SCOTT ROLEN (Philadelphia Phillies)
The inclusion of Scott Rolen for me is a no brainer. Growing up near the Philadelphia area, I got to see Scott Rolen playing a lot. And even as a young child, I knew that Scottie Rolen was something special. Many people may need to examine his case because of last impressions weren’t great due to injuries. But when thinking and examining the entire career, Rolen ranks among the upper pantheon of elite Third Basemen. And most people would agree without a second thought that Adrian Beltre is a slam dunk Hall of Famer (myself included.) But if you compare the numbers, Rolen’s numbers are very similar to Beltre’s. So looking objectively at the career, not just the last impression, and Scott Rolen is a Hall of Famer.
CURT SCHILLING (Generic Hall of Fame)
Curt Schilling is a polarizing figure, and that’s putting it mildly. His outspoken views have landed him in the company of suspected PED guys. But he is far from that, in my opinion. Schilling pitched for several teams, two in particular that made me have colossal disdain for the pitcher because he dissected my New York Yankees. During his career, Schilling’s seen as one of the best post-season pitchers of all-time. No matter what you think about Schilling’s outspoken views, there’s no denying that an unbias look at his career would land him in Cooperstown.
OMAR VIZQUEL (Cleveland Indians)
At the mention of the name Omar Vizquel, a plethora of defensive highlights dashes through the mind. Omar was one of the best infield defenders. Vizquel had quick hands and a smooth glove. The knock-on Vizquel’s candidacy is about his offensive game. Omar will never be known for his offensive game, and that will hurt his candidacy in the overall voting numbers. But when you think of what Vizquel provided teams for nearly 25 years as a shortstop into his 40s, it is remarkable. And Vizquel’s longevity should be praised. Plus, add in the fact that Vizquel had over 2800 hits while not being considered an offensive player at all. And one can make a case that the defensive stalwart earned a place in Cooperstown on his defense and durability.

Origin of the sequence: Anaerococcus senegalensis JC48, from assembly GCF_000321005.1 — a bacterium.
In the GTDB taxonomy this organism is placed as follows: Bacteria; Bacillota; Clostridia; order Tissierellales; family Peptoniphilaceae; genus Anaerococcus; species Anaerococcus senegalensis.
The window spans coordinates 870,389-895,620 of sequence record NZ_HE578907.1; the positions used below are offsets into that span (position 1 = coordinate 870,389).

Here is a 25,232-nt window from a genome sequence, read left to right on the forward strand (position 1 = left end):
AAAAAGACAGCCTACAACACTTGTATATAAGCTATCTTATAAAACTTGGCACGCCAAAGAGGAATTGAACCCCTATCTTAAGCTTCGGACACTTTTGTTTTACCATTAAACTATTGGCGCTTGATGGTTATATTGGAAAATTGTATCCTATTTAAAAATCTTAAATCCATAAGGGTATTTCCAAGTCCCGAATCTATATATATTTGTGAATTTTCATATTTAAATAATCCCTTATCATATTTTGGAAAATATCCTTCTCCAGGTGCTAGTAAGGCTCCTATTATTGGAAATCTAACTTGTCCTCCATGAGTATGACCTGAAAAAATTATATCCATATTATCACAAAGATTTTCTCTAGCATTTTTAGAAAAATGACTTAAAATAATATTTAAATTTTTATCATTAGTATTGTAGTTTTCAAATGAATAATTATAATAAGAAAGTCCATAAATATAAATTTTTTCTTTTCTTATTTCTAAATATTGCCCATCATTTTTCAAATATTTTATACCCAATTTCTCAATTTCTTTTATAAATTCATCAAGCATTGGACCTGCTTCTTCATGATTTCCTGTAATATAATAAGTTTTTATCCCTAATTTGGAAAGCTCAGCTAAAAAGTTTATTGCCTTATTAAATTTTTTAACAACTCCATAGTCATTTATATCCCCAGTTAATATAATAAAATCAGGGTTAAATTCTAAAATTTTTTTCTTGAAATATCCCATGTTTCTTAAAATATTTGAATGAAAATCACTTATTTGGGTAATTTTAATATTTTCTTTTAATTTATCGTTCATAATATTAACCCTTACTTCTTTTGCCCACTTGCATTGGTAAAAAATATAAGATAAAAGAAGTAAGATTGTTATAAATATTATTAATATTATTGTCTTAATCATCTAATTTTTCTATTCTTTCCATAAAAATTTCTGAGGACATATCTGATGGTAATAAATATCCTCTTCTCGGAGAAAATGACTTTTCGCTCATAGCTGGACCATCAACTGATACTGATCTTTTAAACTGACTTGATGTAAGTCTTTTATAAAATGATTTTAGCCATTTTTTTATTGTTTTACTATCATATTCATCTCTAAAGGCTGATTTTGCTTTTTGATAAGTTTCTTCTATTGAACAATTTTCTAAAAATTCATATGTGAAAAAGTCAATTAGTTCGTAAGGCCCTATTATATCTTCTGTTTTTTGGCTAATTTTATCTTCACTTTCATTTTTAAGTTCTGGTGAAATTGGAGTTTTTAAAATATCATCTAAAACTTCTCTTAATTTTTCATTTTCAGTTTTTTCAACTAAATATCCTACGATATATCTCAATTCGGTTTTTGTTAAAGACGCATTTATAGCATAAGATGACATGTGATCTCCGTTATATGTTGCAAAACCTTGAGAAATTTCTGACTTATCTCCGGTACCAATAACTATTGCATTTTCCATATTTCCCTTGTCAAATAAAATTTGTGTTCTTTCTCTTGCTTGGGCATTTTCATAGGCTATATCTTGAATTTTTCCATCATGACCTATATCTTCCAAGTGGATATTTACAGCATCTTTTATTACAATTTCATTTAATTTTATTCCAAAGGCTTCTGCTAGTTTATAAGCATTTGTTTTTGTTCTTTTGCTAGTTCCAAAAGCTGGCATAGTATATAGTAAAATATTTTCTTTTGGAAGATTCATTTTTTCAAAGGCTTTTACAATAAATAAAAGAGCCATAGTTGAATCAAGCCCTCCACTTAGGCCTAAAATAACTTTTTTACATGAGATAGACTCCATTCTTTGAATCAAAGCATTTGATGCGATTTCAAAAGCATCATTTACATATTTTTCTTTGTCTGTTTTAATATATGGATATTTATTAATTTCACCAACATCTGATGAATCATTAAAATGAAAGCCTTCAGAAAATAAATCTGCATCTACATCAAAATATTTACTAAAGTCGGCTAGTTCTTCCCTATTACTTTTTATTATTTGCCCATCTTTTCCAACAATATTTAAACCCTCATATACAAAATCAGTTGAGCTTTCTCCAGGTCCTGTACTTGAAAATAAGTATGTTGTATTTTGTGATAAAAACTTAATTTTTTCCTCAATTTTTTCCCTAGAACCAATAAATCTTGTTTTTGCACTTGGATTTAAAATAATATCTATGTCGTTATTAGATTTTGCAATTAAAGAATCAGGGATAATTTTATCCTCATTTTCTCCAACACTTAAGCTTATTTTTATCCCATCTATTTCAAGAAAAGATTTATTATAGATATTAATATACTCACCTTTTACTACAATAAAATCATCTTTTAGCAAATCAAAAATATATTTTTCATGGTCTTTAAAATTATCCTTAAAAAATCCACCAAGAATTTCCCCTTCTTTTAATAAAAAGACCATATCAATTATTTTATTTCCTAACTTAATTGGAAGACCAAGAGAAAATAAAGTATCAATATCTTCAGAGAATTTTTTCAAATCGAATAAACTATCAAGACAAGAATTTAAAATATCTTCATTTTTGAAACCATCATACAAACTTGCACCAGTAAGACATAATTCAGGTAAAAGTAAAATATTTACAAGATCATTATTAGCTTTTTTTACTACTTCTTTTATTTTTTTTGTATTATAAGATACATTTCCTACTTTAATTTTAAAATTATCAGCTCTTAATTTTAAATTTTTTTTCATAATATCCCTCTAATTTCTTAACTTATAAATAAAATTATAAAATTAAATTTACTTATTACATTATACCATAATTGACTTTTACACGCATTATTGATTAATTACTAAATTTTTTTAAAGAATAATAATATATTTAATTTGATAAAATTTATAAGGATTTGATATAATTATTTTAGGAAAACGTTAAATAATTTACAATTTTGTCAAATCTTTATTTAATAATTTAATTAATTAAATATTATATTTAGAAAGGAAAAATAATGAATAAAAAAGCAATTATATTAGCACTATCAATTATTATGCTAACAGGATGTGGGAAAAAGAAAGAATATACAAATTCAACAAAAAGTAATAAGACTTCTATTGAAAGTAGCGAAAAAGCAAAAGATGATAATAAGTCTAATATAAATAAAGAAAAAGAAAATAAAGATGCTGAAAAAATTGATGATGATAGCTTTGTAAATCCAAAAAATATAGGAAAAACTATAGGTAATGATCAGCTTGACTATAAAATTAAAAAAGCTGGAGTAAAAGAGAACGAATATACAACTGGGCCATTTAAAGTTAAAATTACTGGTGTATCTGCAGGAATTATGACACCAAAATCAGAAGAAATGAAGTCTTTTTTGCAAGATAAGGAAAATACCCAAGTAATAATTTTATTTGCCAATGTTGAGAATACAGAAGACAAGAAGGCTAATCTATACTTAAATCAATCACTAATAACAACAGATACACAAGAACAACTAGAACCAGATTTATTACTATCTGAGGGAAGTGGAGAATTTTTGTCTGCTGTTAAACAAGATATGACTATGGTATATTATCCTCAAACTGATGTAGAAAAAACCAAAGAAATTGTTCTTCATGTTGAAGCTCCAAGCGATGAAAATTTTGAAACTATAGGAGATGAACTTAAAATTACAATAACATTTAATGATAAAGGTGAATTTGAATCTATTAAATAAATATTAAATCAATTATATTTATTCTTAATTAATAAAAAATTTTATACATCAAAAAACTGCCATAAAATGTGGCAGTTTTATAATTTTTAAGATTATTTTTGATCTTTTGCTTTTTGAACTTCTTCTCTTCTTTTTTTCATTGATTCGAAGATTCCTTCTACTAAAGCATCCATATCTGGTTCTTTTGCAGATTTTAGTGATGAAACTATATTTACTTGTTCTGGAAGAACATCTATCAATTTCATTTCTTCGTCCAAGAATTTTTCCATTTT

BILLY WAGNER (Houston Astros)
One of the best, and yet honestly, most underrated relievers in Major League Baseball history, Billy Wagner deserves to get the call tonight. Some may not agree that Wagner deserves to be in the Hall of Fame because he pitched just over 900 innings of work. However, when examining his case, Wagner’s numbers aren’t all that different in terms of quality from Trevor Hoffman. And no, you shouldn’t vote one person in just because his numbers are similar to someone else who’s already in the Hall of Fame. But at the same time, the numbers lend themselves to substantiate the case for Wagner. Billy was as dominant as a reliever as anyone, not named Mariano Rivera. In 903 innings of work, Wagner saved 422 games with a career ERA of 2.31 and 1196 strikeouts. So the final verdict is in Billy Wagner is a Hall of Famer.
So let me begin by saying that coming up with this list is very difficult. And I encourage any baseball fan to make their list following the criteria that the BBWAA has to follow. Only being able to select a maximum of 10 men on the ballot. Thus only being able to choose ten players names like Gary Sheffield and Jeff Kent were able to make this year’s ballot.
TODD HELTON (Colorado Rockies)
The second Colorado Rockie selected to my ballot this year is Todd Helton. Much like Larry Walker before him, Todd Helton gets unnecessarily hurt by playing for the Rockies. And I’ve already detailed what playing at elevation does to the body of a player. If you look at Helton’s career splits even on the road, he’s a desirable player. For me deciding on whether or not someone is a Hall of Fame candidate I think about would I begin my franchise with this player? And in the case of Todd Helton, the answer is yes, do off to the Hall of Fame, goes Todd Helton.
So that’s my list. But the question is, who makes your list? Leave your list down in the comments section below. Once again, here’s my ballot.